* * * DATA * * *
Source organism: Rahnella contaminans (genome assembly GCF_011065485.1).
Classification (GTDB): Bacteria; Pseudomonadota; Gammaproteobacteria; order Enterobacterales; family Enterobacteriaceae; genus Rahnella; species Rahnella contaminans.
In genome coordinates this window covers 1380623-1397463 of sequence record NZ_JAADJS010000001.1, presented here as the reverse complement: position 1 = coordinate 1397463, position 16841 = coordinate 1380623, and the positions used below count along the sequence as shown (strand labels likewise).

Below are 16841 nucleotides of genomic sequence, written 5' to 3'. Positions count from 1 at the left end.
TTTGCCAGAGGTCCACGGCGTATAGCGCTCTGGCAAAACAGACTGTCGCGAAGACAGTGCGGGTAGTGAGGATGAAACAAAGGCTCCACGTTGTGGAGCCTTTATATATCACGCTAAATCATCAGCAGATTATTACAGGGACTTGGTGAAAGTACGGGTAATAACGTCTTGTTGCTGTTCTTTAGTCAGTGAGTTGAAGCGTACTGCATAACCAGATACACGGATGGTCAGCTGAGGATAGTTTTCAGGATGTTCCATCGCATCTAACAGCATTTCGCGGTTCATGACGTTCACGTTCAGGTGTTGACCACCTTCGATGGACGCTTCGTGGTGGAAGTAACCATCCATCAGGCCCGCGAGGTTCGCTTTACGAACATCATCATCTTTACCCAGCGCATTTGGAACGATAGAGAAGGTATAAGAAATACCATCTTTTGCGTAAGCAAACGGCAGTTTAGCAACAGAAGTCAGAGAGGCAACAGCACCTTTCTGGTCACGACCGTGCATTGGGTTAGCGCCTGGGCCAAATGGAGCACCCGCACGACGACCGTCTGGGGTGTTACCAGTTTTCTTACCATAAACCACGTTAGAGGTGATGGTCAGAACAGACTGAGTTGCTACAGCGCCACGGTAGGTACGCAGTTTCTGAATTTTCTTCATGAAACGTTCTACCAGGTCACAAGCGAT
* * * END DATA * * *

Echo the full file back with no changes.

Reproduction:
Source organism: Rahnella contaminans (genome assembly GCF_011065485.1).
Classification (GTDB): Bacteria; Pseudomonadota; Gammaproteobacteria; order Enterobacterales; family Enterobacteriaceae; genus Rahnella; species Rahnella contaminans.
In genome coordinates this window covers 1380623-1397463 of sequence record NZ_JAADJS010000001.1, presented here as the reverse complement: position 1 = coordinate 1397463, position 16841 = coordinate 1380623, and the positions used below count along the sequence as shown (strand labels likewise).

Below are 16841 nucleotides of genomic sequence, written 5' to 3'. Positions count from 1 at the left end.
TTTGCCAGAGGTCCACGGCGTATAGCGCTCTGGCAAAACAGACTGTCGCGAAGACAGTGCGGGTAGTGAGGATGAAACAAAGGCTCCACGTTGTGGAGCCTTTATATATCACGCTAAATCATCAGCAGATTATTACAGGGACTTGGTGAAAGTACGGGTAATAACGTCTTGTTGCTGTTCTTTAGTCAGTGAGTTGAAGCGTACTGCATAACCAGATACACGGATGGTCAGCTGAGGATAGTTTTCAGGATGTTCCATCGCATCTAACAGCATTTCGCGGTTCATGACGTTCACGTTCAGGTGTTGACCACCTTCGATGGACGCTTCGTGGTGGAAGTAACCATCCATCAGGCCCGCGAGGTTCGCTTTACGAACATCATCATCTTTACCCAGCGCATTTGGAACGATAGAGAAGGTATAAGAAATACCATCTTTTGCGTAAGCAAACGGCAGTTTAGCAACAGAAGTCAGAGAGGCAACAGCACCTTTCTGGTCACGACCGTGCATTGGGTTAGCGCCTGGGCCAAATGGAGCACCCGCACGACGACCGTCTGGGGTGTTACCAGTTTTCTTACCATAAACCACGTTAGAGGTGATGGTCAGAACAGACTGAGTTGCTACAGCGCCACGGTAGGTACGCAGTTTCTGAATTTTCTTCATGAAACGTTCTACCAGGTCACAAGCGAT